Florida in the 18th century remained an isolated outpost of the Spanish Empire. Its most important mission was to secure the homeward route of the Spanish New World Treasure Fleets. These fleets had long funded Spain’s now-declining role in European & world affairs. The loss of the 1715 Fleet was another blow to the newly established Bourbon dynasties of Spain. Gold and silver in great quantity was homeward bound to Philip V when a hurricane destroyed his fleet along Florida’s coast with much of the wreckage in present day Vero Beach. Some recovery in the aftermath still left much to be recovered beginning in the 1960’s and ongoing to this day. Much research remains to be done on the 1715 Fleet and its treasure.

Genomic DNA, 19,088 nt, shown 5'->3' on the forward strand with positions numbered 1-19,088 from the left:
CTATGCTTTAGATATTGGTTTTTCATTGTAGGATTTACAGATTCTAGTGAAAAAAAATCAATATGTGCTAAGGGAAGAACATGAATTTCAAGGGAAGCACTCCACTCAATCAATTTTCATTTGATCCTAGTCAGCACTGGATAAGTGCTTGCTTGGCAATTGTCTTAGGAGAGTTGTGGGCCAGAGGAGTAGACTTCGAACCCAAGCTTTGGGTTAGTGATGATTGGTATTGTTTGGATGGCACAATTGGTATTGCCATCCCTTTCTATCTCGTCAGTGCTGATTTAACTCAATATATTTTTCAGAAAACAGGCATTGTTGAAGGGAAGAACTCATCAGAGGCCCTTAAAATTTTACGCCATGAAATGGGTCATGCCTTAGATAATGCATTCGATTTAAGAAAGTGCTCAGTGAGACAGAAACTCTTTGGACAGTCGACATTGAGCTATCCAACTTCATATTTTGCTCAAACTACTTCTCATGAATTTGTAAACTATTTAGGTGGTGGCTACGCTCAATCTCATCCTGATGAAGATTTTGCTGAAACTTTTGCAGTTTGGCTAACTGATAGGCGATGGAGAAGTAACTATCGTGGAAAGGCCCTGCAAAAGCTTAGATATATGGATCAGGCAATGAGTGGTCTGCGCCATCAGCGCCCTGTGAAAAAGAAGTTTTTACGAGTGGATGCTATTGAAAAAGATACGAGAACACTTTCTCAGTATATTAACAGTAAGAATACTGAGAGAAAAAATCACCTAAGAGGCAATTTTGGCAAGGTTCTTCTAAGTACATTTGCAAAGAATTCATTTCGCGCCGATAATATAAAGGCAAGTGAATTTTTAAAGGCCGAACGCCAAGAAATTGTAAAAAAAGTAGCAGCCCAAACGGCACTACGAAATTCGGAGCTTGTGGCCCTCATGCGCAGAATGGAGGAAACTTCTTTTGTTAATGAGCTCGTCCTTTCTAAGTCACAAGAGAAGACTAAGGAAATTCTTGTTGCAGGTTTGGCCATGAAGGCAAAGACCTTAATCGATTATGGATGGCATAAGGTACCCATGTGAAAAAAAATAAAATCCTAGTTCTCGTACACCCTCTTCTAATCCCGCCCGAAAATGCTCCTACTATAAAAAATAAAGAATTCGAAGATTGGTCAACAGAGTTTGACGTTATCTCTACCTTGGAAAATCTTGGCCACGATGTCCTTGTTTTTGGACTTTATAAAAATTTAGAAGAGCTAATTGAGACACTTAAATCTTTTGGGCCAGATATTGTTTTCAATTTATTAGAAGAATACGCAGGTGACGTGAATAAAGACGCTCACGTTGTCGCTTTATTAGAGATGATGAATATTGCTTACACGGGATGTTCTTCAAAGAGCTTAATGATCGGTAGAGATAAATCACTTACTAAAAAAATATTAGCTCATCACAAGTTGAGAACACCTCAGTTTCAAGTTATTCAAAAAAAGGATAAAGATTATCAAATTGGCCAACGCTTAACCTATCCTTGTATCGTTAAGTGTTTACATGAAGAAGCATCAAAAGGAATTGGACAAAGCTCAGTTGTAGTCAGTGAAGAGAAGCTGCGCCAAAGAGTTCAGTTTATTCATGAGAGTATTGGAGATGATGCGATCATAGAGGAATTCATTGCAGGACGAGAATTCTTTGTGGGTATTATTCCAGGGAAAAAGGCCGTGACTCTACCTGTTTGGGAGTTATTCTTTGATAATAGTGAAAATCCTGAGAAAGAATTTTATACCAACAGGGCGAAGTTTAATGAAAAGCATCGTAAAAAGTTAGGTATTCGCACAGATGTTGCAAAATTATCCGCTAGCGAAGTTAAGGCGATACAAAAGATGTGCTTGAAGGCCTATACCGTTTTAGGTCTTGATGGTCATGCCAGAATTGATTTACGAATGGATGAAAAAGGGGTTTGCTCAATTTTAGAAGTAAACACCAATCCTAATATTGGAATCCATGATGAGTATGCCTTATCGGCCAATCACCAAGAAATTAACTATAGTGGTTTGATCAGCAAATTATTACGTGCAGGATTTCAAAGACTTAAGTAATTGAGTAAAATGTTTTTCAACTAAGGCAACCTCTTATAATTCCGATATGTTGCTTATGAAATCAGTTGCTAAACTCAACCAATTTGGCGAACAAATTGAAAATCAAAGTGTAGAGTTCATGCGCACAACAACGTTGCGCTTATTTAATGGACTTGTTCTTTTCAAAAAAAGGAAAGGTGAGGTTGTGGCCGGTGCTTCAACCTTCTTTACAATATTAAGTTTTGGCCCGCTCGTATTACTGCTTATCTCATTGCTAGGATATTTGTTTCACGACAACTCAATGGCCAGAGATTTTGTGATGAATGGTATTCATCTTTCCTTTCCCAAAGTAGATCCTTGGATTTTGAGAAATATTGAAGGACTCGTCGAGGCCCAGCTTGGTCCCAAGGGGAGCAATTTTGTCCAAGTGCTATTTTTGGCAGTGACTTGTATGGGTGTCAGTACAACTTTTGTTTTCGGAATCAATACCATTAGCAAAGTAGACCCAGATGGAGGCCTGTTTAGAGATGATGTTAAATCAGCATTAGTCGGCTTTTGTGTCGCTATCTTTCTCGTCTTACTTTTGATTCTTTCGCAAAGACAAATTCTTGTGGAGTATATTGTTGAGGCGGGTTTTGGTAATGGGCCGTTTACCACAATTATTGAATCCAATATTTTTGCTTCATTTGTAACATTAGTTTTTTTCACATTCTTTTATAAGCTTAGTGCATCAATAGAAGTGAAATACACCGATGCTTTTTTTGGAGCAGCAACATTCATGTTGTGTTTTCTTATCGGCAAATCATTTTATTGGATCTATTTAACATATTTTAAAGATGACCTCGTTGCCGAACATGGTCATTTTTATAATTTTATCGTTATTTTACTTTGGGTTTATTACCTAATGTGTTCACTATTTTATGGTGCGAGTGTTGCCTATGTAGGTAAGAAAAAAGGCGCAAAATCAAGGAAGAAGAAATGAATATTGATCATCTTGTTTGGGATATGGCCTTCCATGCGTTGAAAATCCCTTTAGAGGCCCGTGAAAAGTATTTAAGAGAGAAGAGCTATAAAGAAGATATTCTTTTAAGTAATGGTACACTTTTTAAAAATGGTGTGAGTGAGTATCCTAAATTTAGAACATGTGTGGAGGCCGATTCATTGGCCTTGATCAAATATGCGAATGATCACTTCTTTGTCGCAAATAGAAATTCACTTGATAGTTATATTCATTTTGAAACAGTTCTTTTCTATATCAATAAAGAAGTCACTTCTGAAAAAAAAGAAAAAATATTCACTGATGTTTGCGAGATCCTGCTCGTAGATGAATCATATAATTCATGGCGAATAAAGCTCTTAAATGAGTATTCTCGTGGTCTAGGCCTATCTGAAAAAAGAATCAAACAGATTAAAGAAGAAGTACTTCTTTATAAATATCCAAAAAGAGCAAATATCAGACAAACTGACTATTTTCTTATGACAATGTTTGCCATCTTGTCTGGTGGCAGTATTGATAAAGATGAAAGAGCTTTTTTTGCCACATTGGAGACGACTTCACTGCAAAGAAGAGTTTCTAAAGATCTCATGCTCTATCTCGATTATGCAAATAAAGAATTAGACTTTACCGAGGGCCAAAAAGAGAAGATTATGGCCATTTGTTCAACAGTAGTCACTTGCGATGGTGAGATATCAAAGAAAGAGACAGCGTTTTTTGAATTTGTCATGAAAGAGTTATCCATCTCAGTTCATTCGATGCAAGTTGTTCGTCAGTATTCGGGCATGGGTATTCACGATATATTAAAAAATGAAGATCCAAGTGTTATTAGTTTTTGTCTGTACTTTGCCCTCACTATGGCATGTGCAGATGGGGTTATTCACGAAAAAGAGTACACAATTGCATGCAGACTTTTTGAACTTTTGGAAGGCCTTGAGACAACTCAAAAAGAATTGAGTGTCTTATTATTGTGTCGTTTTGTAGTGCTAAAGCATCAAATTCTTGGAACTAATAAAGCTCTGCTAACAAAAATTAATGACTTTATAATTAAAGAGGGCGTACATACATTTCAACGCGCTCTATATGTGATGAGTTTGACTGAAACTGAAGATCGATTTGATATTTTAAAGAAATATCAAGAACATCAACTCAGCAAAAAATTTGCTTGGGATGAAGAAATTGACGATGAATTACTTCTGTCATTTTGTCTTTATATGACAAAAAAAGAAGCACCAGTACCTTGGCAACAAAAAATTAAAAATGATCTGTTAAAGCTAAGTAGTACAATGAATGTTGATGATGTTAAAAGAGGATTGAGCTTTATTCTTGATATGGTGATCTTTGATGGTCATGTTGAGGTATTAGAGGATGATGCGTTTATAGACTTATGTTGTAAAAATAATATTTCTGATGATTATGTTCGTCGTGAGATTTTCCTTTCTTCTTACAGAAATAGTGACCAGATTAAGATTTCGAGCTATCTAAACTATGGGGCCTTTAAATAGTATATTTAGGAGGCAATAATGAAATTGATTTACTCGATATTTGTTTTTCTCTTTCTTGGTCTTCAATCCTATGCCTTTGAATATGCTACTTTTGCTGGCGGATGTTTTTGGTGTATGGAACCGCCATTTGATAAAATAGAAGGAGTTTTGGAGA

McLarty Treasure Museum
On display are coins, weapons, and tools salvaged from the fleet of Spanish treasure ships that sank here in the 1715 storm, leaving some 1,500 survivors struggling to shore between Sebastian and Fort Pierce. The museum sits on the site of the survivors' camp.
Visit the Mel Fisher Treasure Museum and dive into history. The experience is both educational and exciting - you can even lift an authentic Atocha gold bar! Join the millions who have witnessed this spectacular collection of cultural artifacts and treasure recovered from the ocean depths.
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